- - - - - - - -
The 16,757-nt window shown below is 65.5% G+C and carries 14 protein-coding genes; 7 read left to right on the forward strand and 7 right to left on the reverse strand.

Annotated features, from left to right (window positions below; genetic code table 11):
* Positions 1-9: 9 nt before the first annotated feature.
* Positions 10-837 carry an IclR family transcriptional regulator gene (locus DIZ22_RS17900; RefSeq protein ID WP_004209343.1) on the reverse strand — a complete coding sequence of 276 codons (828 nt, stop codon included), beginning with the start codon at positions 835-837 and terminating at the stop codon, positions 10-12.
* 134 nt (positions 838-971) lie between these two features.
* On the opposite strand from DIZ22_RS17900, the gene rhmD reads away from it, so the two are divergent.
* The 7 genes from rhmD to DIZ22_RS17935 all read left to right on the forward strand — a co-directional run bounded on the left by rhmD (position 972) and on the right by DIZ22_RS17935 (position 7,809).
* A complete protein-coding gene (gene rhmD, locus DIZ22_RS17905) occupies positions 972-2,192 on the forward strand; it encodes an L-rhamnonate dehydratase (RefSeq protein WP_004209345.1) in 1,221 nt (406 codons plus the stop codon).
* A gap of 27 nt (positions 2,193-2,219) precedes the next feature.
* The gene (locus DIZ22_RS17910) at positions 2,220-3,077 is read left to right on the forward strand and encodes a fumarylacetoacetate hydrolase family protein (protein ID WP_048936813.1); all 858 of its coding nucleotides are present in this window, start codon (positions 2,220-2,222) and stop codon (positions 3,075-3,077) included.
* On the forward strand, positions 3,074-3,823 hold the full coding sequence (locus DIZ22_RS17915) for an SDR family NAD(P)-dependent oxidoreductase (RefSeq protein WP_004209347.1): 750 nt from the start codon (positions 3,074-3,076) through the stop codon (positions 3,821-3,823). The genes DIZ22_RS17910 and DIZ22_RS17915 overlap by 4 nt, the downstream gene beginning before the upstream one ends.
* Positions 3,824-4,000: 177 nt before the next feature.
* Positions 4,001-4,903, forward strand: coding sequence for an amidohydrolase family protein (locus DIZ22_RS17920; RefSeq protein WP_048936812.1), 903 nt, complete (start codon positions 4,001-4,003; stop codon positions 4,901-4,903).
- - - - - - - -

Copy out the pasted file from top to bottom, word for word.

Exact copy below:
The 16,757-nt window shown below is 65.5% G+C and carries 14 protein-coding genes; 7 read left to right on the forward strand and 7 right to left on the reverse strand.

Annotated features, from left to right (window positions below; genetic code table 11):
* Positions 1-9: 9 nt before the first annotated feature.
* Positions 10-837 carry an IclR family transcriptional regulator gene (locus DIZ22_RS17900; RefSeq protein ID WP_004209343.1) on the reverse strand — a complete coding sequence of 276 codons (828 nt, stop codon included), beginning with the start codon at positions 835-837 and terminating at the stop codon, positions 10-12.
* 134 nt (positions 838-971) lie between these two features.
* On the opposite strand from DIZ22_RS17900, the gene rhmD reads away from it, so the two are divergent.
* The 7 genes from rhmD to DIZ22_RS17935 all read left to right on the forward strand — a co-directional run bounded on the left by rhmD (position 972) and on the right by DIZ22_RS17935 (position 7,809).
* A complete protein-coding gene (gene rhmD, locus DIZ22_RS17905) occupies positions 972-2,192 on the forward strand; it encodes an L-rhamnonate dehydratase (RefSeq protein WP_004209345.1) in 1,221 nt (406 codons plus the stop codon).
* A gap of 27 nt (positions 2,193-2,219) precedes the next feature.
* The gene (locus DIZ22_RS17910) at positions 2,220-3,077 is read left to right on the forward strand and encodes a fumarylacetoacetate hydrolase family protein (protein ID WP_048936813.1); all 858 of its coding nucleotides are present in this window, start codon (positions 2,220-2,222) and stop codon (positions 3,075-3,077) included.
* On the forward strand, positions 3,074-3,823 hold the full coding sequence (locus DIZ22_RS17915) for an SDR family NAD(P)-dependent oxidoreductase (RefSeq protein WP_004209347.1): 750 nt from the start codon (positions 3,074-3,076) through the stop codon (positions 3,821-3,823). The genes DIZ22_RS17910 and DIZ22_RS17915 overlap by 4 nt, the downstream gene beginning before the upstream one ends.
* Positions 3,824-4,000: 177 nt before the next feature.
* Positions 4,001-4,903, forward strand: coding sequence for an amidohydrolase family protein (locus DIZ22_RS17920; RefSeq protein WP_048936812.1), 903 nt, complete (start codon positions 4,001-4,003; stop codon positions 4,901-4,903).